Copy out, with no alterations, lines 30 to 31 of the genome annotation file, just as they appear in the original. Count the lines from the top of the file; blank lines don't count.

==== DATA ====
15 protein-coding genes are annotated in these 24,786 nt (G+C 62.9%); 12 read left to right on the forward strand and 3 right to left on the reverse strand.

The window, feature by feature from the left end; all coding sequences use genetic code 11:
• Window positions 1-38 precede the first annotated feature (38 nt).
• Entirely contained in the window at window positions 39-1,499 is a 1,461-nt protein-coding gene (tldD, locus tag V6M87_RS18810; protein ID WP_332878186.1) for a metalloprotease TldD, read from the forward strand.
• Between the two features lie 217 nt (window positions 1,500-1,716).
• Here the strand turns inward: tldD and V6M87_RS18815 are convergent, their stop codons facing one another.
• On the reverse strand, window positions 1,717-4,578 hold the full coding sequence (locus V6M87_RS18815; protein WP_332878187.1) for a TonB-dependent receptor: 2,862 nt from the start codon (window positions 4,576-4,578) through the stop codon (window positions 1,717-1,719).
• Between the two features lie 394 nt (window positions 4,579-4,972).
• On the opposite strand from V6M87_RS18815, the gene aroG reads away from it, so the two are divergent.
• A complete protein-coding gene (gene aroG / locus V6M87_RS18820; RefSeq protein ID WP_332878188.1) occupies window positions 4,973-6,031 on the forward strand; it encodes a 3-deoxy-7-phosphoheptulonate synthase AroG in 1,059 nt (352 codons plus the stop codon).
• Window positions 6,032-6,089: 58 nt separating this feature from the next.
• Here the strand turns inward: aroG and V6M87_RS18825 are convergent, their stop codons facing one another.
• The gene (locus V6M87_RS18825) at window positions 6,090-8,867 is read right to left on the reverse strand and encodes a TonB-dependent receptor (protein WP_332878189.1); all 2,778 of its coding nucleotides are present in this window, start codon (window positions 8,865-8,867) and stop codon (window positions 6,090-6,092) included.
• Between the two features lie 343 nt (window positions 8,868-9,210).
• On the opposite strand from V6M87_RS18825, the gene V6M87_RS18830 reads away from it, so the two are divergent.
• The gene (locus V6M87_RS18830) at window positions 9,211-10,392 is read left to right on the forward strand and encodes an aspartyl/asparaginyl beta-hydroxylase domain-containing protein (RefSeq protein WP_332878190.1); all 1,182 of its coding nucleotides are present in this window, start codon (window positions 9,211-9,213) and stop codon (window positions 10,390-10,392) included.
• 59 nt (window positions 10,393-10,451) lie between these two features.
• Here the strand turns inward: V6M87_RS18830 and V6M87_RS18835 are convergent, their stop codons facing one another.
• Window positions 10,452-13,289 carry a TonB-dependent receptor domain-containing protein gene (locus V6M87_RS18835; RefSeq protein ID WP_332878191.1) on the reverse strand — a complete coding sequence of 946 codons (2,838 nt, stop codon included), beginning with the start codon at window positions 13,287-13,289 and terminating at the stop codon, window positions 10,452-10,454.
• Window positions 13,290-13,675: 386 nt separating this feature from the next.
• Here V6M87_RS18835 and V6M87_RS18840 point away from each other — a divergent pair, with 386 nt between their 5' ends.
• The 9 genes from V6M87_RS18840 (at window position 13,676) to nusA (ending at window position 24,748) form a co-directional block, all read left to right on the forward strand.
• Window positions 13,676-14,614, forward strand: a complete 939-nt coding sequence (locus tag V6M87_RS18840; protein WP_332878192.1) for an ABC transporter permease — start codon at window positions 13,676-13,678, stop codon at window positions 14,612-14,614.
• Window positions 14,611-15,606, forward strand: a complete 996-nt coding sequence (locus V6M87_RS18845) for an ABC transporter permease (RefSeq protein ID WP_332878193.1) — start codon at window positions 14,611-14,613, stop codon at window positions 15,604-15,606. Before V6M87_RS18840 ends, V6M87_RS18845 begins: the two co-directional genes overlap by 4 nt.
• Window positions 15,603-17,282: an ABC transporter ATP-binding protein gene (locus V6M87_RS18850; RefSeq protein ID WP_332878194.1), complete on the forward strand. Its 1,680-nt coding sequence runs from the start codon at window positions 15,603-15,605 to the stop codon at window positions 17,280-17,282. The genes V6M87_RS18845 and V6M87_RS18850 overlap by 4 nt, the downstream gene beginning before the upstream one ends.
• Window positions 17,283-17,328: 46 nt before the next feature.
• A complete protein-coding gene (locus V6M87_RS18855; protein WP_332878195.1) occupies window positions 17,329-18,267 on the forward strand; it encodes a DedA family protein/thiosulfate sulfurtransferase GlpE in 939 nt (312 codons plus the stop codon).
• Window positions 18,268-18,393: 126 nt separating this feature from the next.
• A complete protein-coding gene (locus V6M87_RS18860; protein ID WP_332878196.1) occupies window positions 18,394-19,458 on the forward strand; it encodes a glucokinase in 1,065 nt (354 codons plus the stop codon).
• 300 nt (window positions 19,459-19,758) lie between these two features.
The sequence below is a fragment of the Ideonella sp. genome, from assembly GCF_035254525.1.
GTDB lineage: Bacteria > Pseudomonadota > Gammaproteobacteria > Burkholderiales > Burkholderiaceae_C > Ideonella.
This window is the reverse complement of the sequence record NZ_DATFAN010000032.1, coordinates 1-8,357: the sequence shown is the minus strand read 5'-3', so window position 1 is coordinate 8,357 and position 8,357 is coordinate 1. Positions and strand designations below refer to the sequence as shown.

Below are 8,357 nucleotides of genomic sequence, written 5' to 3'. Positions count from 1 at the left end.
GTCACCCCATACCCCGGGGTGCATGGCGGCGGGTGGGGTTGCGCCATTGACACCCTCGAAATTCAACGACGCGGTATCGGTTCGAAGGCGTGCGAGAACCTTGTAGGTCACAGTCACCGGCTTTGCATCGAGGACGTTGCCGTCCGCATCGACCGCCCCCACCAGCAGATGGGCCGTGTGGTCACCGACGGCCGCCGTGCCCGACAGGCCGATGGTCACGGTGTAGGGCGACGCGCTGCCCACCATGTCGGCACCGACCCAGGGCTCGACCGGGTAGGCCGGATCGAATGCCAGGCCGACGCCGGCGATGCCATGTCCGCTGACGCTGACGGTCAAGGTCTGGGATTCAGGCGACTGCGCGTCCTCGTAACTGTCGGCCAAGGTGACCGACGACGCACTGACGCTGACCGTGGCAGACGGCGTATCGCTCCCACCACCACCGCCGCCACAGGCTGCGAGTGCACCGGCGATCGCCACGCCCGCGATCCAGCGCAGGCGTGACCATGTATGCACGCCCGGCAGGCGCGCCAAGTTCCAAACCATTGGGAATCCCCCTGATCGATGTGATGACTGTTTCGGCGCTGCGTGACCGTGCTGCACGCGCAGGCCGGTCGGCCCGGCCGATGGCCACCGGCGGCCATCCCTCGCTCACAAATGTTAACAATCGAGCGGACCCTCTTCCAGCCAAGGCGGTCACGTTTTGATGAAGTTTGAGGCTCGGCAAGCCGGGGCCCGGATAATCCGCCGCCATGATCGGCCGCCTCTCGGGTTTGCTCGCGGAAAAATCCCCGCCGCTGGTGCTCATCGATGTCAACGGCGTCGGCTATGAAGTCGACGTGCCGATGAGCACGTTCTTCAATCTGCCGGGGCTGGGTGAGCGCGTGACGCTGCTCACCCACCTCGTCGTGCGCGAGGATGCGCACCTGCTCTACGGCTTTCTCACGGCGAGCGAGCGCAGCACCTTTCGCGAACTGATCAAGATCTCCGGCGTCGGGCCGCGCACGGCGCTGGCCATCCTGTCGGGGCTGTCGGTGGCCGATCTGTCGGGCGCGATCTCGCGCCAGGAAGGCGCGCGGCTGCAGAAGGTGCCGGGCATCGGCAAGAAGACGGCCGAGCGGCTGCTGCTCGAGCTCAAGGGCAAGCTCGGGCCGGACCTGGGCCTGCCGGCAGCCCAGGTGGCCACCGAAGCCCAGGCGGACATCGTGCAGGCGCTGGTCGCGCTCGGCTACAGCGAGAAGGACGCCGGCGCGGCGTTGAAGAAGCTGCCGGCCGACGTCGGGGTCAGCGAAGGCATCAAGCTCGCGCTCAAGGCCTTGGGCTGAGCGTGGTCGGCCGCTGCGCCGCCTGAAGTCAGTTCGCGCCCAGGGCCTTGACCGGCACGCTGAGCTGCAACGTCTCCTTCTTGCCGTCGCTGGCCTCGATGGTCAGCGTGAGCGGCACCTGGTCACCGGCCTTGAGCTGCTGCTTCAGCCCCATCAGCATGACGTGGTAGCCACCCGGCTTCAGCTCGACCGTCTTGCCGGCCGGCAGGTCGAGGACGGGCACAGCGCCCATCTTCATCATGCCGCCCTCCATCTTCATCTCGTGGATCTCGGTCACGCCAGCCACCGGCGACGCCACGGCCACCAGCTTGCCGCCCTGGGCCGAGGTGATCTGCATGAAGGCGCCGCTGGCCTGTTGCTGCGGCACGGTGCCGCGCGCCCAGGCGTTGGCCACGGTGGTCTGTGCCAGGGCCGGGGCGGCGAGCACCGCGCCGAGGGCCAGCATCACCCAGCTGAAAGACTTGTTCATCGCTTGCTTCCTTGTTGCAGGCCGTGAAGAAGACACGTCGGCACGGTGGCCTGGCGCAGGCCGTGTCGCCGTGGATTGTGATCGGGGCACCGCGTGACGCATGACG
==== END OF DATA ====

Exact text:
• 300 nt (window positions 19,459-19,758) lie between these two features.
The sequence below is a fragment of the Ideonella sp. genome, from assembly GCF_035254525.1.